- Bureaucracy and Bureaucrats
- The basic characteristics that define the concept of bureaucracy are
found in virtually all organizations, whether public or private, military
or religious, for profit or nonprofit. Most organizations are bureaucracies,
and most of their employees are bureaucrats.
- Why do bureaucracies exist and why are they needed?
- Bureaucracy is nothing more than a form of organization
defined by certain attributes, including a division of labor, allocation
of functions, allocation of responsibility, supervision,
full-time employment, and worker careers within the organization.
- Bureaucracy literally means "rule by desks," in other words,
a government by clerks.
- The goals of a bureaucracy are efficiency and productivity, which
are gained through specialization and repetition of tasks.
- Bureaucracies are created in government to carry out a broad
range of tasks, to provide necessary services, and to act as experts
in particular areas of policy.
- Despite the general belief that the federal bureaucracy has
grown too large and unresponsive, the size of the federal bureaucracy
has remained stable over the past 25 years, and has actually
declined when compared to the size of the civilian workforce
or the increase in federal spending.
- What roles do government bureaucrats perform?
- Bureaucrats communicate with each other, maintain paper for
accountability, interpret the law, and implement the objectives
of the organization.
- Congress has delegated a significant amount of authority to
the federal bureaucracy by granting agencies the power to
draft federal regulations (rule-making) and to adjudicate conflicts
over these regulations.
- Is the federal bureaucracy representative of the population?
- Prior to 1883, bureaucrats were political appointeesa result
of the spoils system.
- The assassination of President Garfield in 1881 led to the passage
of the Civil Service Act of 1883, which created a merit system
for the hiring of federal bureaucrats.
- Today, the federal bureaucracy more closely reflects the
sociological composition of the nation than any other branch of
the federal government.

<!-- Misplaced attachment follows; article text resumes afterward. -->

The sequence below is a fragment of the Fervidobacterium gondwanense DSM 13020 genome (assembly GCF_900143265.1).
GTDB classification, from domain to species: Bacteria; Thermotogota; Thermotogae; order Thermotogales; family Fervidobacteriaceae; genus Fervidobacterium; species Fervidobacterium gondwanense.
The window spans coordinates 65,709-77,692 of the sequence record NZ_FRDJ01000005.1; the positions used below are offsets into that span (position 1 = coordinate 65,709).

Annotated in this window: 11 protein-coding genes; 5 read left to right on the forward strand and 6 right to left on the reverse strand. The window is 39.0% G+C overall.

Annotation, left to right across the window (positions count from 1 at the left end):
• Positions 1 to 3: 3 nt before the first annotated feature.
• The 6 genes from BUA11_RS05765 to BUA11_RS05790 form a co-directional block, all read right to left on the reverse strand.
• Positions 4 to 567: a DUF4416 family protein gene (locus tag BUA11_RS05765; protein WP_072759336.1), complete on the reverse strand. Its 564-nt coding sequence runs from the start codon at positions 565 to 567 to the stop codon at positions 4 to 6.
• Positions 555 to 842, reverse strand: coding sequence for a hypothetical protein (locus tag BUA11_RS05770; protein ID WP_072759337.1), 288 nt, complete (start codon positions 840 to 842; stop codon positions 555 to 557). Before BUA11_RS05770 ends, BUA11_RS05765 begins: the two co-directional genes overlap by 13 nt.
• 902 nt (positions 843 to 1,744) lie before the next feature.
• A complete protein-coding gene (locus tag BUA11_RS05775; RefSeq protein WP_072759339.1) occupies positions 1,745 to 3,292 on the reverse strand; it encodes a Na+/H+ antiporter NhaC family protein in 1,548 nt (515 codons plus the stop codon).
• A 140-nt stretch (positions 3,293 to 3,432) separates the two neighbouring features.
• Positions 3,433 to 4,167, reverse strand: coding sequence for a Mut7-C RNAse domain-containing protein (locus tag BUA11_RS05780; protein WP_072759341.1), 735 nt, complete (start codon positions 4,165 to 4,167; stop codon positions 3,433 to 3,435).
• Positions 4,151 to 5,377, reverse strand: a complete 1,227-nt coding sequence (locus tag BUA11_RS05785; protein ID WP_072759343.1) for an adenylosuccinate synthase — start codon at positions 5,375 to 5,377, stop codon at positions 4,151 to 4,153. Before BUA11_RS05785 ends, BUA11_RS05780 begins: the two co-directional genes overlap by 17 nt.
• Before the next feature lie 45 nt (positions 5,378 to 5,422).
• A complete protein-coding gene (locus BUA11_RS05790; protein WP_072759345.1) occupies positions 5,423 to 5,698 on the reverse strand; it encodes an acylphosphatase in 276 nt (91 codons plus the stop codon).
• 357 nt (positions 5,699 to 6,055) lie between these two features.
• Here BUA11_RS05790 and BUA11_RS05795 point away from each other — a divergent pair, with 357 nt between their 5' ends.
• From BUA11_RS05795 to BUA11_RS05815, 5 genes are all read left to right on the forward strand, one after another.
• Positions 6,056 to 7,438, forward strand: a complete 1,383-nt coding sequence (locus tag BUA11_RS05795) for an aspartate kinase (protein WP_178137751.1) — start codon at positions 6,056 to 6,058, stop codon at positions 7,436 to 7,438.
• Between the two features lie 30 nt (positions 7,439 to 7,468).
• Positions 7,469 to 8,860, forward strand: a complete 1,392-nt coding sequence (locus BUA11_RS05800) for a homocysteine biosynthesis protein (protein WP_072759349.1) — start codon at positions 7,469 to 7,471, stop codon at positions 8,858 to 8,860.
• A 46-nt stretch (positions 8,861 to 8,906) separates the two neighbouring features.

- The Organization of the Executive Branch
- What are the agencies that make up the executive branch?
- The federal bureaucracy consists of the Cabinet departments,
independent agencies, government corporations, and independent
- The Cabinet departments are headed by a secretary (except the
exception of the Department of Justice, which is headed by the
attorney general), but it is the bureau level that is responsible
for interacting with the public.
- Independent agencies exist outside the structure of the Cabinet
departments and carry out functions that are too costly for the
private sector (e.g., NASA).
- Government corporations (e.g., the U.S. Postal Service and AMTRAK)
are designed to run like businesses and hopefully generate a profit.
- Independent regulatory commissions regulate some aspect of society
(e.g., the Federal Communications Commission regulates the broadcast
- How can one classify these agencies according to their missions?
- One of the most important activities of the federal bureaucracy
is to promote the public welfare (e.g., the Department of Health and Human Services
and the Food and Drug Administration).
- Clientele agencies carry out functions that
benefit a particular group or clientele (e.g., the Departments of
Agriculture, Labor, Education, and Veterans Affairs).
- Agencies for the control of the Union are of three types: those that
control federal revenue (e.g., the Department of Commerce, the Federal
Reserve System, and the IRS), those that provide internal national security
(e.g., the FBI and the Department of Justice), and those that defend against external
threats (e.g., the CIA and the Departments of State and Defense).
- Regulatory agencies make rules which carry the force of law over people and
businesses. Among them are the Food and Drug Administration (FDA) and the
Federal Communications Commission (FCC).
- Redistributive agenciesthose concerned with fiscal, monetary, and welfare
policytransfer money between the public and private spheres and influence spending
and investment. The Treasury Department and the Federal Reserve System are fiscal agencies; Social
Security, Temporary Assistance to Needy Families (TANF), and Medicaid are
- Managing the Bureaucracy: Reinvention, Reduction, and Control
- Can government be made more responsive and efficient?
- The 1993 National Performance Review was designed to make the
federal government more efficient, accountable, and effective.
- Vice President Al Gore led in the effort to reinvent
- By the end of 1999, the effort had produced a savings of $136
- Congressional oversight has increased over time, making sure that
bureaucracies serve their intended functions.